“Special teams are going to dictate the outcome of the game at some point,” said Banks, who credits the special teams input from other UT assistants like Blake Gideon and Jeff Choate. “And whether it's average drive start or a game-breaking type play like a return for a touchdown or a blocked punt, it can totally change the outcome of the game.”
And don’t ever forget Banks’ hand in recruiting. He’s relentless in that area.
“Jeff’s roots in recruiting are really here in the great state of Texas,” Sarkisian said of Banks last week. “But he’s also, in my opinion, the premier special teams coordinator in the country. So we get a fantastic coach there. We also get a fantastic recruiter with ties to the state.”
What’s not to like?
We did say he’s bright, didn’t we?
In some respects, Banks is at the forefront of the special teams game. He chose to focus on that phase very early in his career and made it his favorite niche to gain a foothold as one of the rising stars in that world.
Banks is very high on his kick returners, naming Joshua Moore, Xavier Worthy, D’Shawn Jamison, Keilan Robinson and possibly even starting tailback Bijan Robinson. And he’ll use starters on many if not most of the special teams units.
Being a glib, tireless recruiter hasn’t hurt him either. Not surprising for a coach who got his bachelor’s degree in college in communications. Every Longhorn player has mentioned his energy and passion.
“I think he’s the best in the business,” said Texas State head coach Jake Spavital, who worked alongside Banks at A&M. “He’s an unbelievable recruiter, one of the better recruiters out there. And he was getting into a position that a lot of people didn’t want to coach. He’s one of the guys who are pioneers of it all.”
And that separated Banks as one of the top assistants and ultimately proved himself to Sarkisian.
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The timing just felt right.
“It was my third season there (at Alabama), and we wanted to attain our goals to win the national championship,” Banks said. “I think being able to do that really helped me just feel like we kind of got a goal accomplished that we were all striving for.”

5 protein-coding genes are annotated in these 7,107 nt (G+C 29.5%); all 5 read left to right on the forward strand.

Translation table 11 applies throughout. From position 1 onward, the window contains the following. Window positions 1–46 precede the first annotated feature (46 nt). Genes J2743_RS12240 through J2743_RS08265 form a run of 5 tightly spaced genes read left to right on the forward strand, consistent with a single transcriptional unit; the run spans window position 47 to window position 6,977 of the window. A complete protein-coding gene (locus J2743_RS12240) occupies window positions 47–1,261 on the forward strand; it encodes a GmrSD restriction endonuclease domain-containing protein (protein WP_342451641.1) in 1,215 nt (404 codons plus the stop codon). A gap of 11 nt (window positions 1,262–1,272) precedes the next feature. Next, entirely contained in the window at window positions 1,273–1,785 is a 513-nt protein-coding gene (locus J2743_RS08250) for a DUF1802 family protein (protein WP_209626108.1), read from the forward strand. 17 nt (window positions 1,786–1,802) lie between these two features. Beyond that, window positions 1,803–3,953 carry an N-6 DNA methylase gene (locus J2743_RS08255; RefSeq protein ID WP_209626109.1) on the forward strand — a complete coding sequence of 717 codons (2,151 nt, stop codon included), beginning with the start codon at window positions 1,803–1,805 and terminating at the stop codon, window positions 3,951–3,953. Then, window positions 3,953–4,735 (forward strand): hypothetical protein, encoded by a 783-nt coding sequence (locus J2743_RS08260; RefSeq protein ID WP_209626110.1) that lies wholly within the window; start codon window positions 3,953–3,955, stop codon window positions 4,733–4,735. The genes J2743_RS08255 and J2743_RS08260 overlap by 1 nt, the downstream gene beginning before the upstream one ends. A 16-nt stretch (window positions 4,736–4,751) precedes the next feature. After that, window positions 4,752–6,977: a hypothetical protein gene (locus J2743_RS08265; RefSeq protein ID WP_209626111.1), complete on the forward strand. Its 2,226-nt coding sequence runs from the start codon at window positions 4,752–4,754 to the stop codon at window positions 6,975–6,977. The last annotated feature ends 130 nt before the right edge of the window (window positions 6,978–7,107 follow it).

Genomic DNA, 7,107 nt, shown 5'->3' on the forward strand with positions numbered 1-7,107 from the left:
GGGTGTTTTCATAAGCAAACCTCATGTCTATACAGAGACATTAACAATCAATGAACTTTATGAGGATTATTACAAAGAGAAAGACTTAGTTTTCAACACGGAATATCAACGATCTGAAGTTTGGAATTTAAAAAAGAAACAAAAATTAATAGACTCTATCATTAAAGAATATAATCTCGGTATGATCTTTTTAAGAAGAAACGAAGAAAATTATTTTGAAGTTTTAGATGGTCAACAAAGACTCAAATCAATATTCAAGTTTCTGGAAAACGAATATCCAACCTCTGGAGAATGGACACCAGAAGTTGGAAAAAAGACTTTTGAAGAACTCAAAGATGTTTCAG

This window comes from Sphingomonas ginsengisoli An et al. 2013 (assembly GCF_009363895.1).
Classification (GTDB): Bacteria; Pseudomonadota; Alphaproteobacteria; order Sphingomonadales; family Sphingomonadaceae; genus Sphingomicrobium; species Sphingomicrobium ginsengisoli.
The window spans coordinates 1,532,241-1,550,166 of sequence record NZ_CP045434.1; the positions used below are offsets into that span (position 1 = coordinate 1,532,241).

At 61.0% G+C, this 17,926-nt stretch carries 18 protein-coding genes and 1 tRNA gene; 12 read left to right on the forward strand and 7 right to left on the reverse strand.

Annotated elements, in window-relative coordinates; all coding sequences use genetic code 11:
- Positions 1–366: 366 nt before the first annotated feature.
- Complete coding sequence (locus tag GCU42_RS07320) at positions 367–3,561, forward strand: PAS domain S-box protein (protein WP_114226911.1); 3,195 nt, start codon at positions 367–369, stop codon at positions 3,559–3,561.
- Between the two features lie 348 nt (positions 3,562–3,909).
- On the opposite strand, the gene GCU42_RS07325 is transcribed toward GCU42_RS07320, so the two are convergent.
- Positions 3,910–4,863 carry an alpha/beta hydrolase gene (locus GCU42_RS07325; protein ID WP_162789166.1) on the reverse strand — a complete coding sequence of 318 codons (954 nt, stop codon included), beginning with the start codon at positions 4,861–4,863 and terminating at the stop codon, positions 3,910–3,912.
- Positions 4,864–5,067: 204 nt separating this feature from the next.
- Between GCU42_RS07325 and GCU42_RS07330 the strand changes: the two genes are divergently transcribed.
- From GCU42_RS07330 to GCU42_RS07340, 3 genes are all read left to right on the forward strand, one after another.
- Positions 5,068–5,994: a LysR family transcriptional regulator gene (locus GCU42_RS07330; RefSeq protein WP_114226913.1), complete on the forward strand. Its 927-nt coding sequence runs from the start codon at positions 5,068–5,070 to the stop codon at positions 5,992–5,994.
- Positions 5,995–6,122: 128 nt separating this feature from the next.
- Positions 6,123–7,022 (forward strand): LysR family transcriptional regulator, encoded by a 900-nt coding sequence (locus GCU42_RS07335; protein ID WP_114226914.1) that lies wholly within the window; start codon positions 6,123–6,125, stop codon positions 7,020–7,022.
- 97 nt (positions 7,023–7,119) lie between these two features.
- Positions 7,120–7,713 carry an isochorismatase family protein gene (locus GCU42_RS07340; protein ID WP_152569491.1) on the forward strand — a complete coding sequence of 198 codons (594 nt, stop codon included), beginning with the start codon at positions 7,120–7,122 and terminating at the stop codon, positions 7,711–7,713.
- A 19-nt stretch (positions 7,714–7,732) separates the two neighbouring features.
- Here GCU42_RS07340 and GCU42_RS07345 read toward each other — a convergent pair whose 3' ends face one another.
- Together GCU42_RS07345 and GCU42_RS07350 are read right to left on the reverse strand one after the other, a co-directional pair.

Banks had a not inconsiderable impact on the three Crimson Tide teams he was a part of, playing for two national titles and winning one.
In last year's championship season, Alabama’s special teams did not allow a single blocked kick or blocked punt. They ranked ninth nationally in punt return average at a hair under 15 yards, were 25th in kickoff return yards allowed and 30th in punt return average, allowing a bare 4.4 yards.
Oh yeah, he had DeVonta Smith as a punt returner, and the future Heisman winner averaged an eye-popping 21.5 yards per return on his 11 attempts, which included an 84-yard touchdown. That average would have led all college punt returners, but Smith did not meet the minimum number of returns per game to be ranked by the NCAA. He was sort of busy doing other things as well.
And placekicker Will Reichard was a finalist for the Lou Groza Award after not missing a single kick, going a perfect 14-for-14 on field goals and a perfect 84-for-84 on extra-point tries.
That doesn’t even begin to address the major impact he’s had in Alabama's recruiting success in the state of Texas. All Banks did was help lure Lone Star talent like Fort Worth All Saints Episcopal five-star blue-chip offensive lineman Tommy Brockermeyer and his four-star center brother James to Tuscaloosa along with five-star running back Camar Wheaton of Garland Lakeview Centennial and four-star quarterback Jalen Milroe, once a Texas pledge.
Before that, he cut his recruiting teeth at A&M, where he and Spavital once lured wide receiver/kick returner Christian Kirk to College Station, to name one star.
Now he’ll be coaxing blue chippers to Austin instead and hoping he’ll have a lot to sell. Including himself.